Some have said, as the obits of his Pistons career are being written this week following his trade to Memphis, that Prince could be compared to the man who engineered the swap, which was one of those three-team affairs that happen when two teams can’t come to terms and need a third accomplice to make everyone happy.
Joe Dumars—the player from McNeese State, it has been written, is the man you could most closely compare Tayshaun Prince to, in terms of his team value, personality and wisdom.
It says here that the comparison is a broken one.
Dumars was, often, the Pistons’ silent assassin. Dumars’ offensive contributions were not stealth. They didn’t sneak up on you. The stat sheet at the end of the game rarely surprised you when looking next to Dumars’ name. Joe Dumars may have been less than verbose, but his game spoke volumes.
The images, we can close our eyes and see now. The images of Dumars, bouncing the basketball, 20 feet from the hoop, as he sized up his moves. The shot clock winding down, and then there it was—a simple step back to create the six inches of separation he needed from his defender, so he could launch (and drain) a silky smooth set shot.
Or Dumars, curling to the ball off a screen, the basketball delivered with precision from Thomas at the elbow of the key, and No. 4’s effortless catch-and-release—a pretty 17-foot jumper that did nothing but tickle twine.
Who can forget Dumars’ performance in the 1989 NBA Finals against the Lakers, when he was the series MVP? Or his rainmaking floater in the lane against Portland in the ’90 Finals, delivered when everyone on his team knew that Joe Dumars’ father had just passed away—everyone except Dumars himself?
Prince was quiet, and that was the best comparison to Dumars. But Prince played his game in a vacuum on most nights. His stat sheet was filled with numbers that made you ask, “When did those happen?”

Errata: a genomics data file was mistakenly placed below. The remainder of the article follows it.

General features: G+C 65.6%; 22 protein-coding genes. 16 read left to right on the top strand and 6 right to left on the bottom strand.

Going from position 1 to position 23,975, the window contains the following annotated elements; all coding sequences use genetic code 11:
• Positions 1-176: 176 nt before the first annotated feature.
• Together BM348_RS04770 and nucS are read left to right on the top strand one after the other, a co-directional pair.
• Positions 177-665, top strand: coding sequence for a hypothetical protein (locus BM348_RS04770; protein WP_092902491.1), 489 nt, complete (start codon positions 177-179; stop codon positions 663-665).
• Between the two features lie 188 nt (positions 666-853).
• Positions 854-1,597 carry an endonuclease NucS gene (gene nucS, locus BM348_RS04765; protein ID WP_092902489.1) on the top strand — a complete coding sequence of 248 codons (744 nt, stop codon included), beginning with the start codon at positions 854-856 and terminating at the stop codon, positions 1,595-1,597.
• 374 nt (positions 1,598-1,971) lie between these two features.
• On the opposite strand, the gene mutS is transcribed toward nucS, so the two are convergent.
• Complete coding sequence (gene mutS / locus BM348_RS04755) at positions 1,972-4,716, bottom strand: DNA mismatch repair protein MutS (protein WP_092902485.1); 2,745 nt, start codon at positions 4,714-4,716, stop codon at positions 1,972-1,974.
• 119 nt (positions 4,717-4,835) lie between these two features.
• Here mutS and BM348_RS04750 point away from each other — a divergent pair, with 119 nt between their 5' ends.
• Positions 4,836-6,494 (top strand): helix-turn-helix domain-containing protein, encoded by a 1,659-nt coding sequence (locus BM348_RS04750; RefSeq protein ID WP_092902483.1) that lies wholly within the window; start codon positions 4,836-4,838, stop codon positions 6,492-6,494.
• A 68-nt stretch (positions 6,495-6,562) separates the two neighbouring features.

This is not a knock on Tayshaun Prince, who frankly might be one of the last of the true small forwards in the NBA—certainly based on the time that he entered the league, in 2002. He slashed and passed and could shoot from the outside, when needed.
But he was no Joe Dumars. Again, not a knock.
Prince had his block of Reggie Miller in the 2004 Eastern Conference Finals. That’s true. It is certainly an iconic moment for the Pistons franchise. Some say Prince lived off it for too long, but was he the one who kept playing it time and again? Did he inundate us with retelling of the block? Was the block the only thing that kept him in the starting lineup for years to come?
No to all of the above.
Prince plays in Memphis now. The Grizzlies are a team that is among the best in the Western Conference. Prince will return to the playoffs, four years after his last appearance in the postseason. Maybe Memphis can surprise and do some damage in the playoffs. Maybe Prince can be that “X-factor” that the media loves to talk about—something Prince was in the 2003 playoffs, coming off Rick Carlisle’s bench as a rookie.
It might seem strange to see Prince in a Memphis uniform, after 10-plus years as a Piston. But when you look back at his time in Detroit, did we really see him as a Piston?
Prince was present, but he wasn’t there. And that’s OK, too.